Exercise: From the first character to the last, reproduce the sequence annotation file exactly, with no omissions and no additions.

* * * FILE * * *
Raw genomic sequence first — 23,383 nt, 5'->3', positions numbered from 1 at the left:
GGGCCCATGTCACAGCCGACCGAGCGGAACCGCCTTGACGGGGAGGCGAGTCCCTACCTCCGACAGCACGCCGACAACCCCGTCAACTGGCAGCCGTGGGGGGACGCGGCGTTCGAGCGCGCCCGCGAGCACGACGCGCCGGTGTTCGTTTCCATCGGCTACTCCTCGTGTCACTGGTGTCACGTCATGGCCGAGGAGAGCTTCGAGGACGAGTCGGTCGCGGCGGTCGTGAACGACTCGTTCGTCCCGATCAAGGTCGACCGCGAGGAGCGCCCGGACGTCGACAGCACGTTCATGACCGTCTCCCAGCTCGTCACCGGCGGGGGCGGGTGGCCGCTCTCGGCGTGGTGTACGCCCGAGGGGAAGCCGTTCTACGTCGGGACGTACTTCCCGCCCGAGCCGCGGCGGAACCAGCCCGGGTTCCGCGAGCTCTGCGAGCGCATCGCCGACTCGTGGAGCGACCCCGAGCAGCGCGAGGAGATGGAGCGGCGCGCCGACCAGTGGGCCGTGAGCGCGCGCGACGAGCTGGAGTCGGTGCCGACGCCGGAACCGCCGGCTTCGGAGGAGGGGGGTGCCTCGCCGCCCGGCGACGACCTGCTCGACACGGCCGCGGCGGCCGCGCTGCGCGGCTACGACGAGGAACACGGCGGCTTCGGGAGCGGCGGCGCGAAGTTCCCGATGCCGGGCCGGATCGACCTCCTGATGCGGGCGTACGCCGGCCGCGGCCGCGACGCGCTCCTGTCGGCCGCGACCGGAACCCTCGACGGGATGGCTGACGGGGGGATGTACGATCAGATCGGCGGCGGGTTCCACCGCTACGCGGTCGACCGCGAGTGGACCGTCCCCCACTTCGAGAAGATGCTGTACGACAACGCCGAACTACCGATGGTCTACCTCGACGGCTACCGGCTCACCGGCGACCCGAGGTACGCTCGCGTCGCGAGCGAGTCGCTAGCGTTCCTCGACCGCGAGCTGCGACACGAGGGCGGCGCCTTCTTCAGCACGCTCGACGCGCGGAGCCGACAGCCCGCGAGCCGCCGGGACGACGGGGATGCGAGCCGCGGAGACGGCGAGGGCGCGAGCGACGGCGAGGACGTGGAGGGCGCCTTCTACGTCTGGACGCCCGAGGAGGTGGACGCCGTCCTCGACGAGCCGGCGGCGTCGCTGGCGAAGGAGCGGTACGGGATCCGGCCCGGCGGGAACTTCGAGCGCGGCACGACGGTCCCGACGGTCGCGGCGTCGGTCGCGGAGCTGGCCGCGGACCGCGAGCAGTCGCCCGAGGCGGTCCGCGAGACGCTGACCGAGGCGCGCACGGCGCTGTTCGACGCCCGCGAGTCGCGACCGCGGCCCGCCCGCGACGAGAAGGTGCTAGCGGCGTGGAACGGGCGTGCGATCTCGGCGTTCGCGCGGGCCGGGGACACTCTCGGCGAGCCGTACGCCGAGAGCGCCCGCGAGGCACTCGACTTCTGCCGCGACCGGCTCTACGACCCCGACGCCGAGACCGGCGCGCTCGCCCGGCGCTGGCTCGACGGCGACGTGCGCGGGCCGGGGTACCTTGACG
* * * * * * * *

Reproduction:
Raw genomic sequence first — 23,383 nt, 5'->3', positions numbered from 1 at the left:
GGGCCCATGTCACAGCCGACCGAGCGGAACCGCCTTGACGGGGAGGCGAGTCCCTACCTCCGACAGCACGCCGACAACCCCGTCAACTGGCAGCCGTGGGGGGACGCGGCGTTCGAGCGCGCCCGCGAGCACGACGCGCCGGTGTTCGTTTCCATCGGCTACTCCTCGTGTCACTGGTGTCACGTCATGGCCGAGGAGAGCTTCGAGGACGAGTCGGTCGCGGCGGTCGTGAACGACTCGTTCGTCCCGATCAAGGTCGACCGCGAGGAGCGCCCGGACGTCGACAGCACGTTCATGACCGTCTCCCAGCTCGTCACCGGCGGGGGCGGGTGGCCGCTCTCGGCGTGGTGTACGCCCGAGGGGAAGCCGTTCTACGTCGGGACGTACTTCCCGCCCGAGCCGCGGCGGAACCAGCCCGGGTTCCGCGAGCTCTGCGAGCGCATCGCCGACTCGTGGAGCGACCCCGAGCAGCGCGAGGAGATGGAGCGGCGCGCCGACCAGTGGGCCGTGAGCGCGCGCGACGAGCTGGAGTCGGTGCCGACGCCGGAACCGCCGGCTTCGGAGGAGGGGGGTGCCTCGCCGCCCGGCGACGACCTGCTCGACACGGCCGCGGCGGCCGCGCTGCGCGGCTACGACGAGGAACACGGCGGCTTCGGGAGCGGCGGCGCGAAGTTCCCGATGCCGGGCCGGATCGACCTCCTGATGCGGGCGTACGCCGGCCGCGGCCGCGACGCGCTCCTGTCGGCCGCGACCGGAACCCTCGACGGGATGGCTGACGGGGGGATGTACGATCAGATCGGCGGCGGGTTCCACCGCTACGCGGTCGACCGCGAGTGGACCGTCCCCCACTTCGAGAAGATGCTGTACGACAACGCCGAACTACCGATGGTCTACCTCGACGGCTACCGGCTCACCGGCGACCCGAGGTACGCTCGCGTCGCGAGCGAGTCGCTAGCGTTCCTCGACCGCGAGCTGCGACACGAGGGCGGCGCCTTCTTCAGCACGCTCGACGCGCGGAGCCGACAGCCCGCGAGCCGCCGGGACGACGGGGATGCGAGCCGCGGAGACGGCGAGGGCGCGAGCGACGGCGAGGACGTGGAGGGCGCCTTCTACGTCTGGACGCCCGAGGAGGTGGACGCCGTCCTCGACGAGCCGGCGGCGTCGCTGGCGAAGGAGCGGTACGGGATCCGGCCCGGCGGGAACTTCGAGCGCGGCACGACGGTCCCGACGGTCGCGGCGTCGGTCGCGGAGCTGGCCGCGGACCGCGAGCAGTCGCCCGAGGCGGTCCGCGAGACGCTGACCGAGGCGCGCACGGCGCTGTTCGACGCCCGCGAGTCGCGACCGCGGCCCGCCCGCGACGAGAAGGTGCTAGCGGCGTGGAACGGGCGTGCGATCTCGGCGTTCGCGCGGGCCGGGGACACTCTCGGCGAGCCGTACGCCGAGAGCGCCCGCGAGGCACTCGACTTCTGCCGCGACCGGCTCTACGACCCCGACGCCGAGACCGGCGCGCTCGCCCGGCGCTGGCTCGACGGCGACGTGCGCGGGCCGGGGTACCTTGACG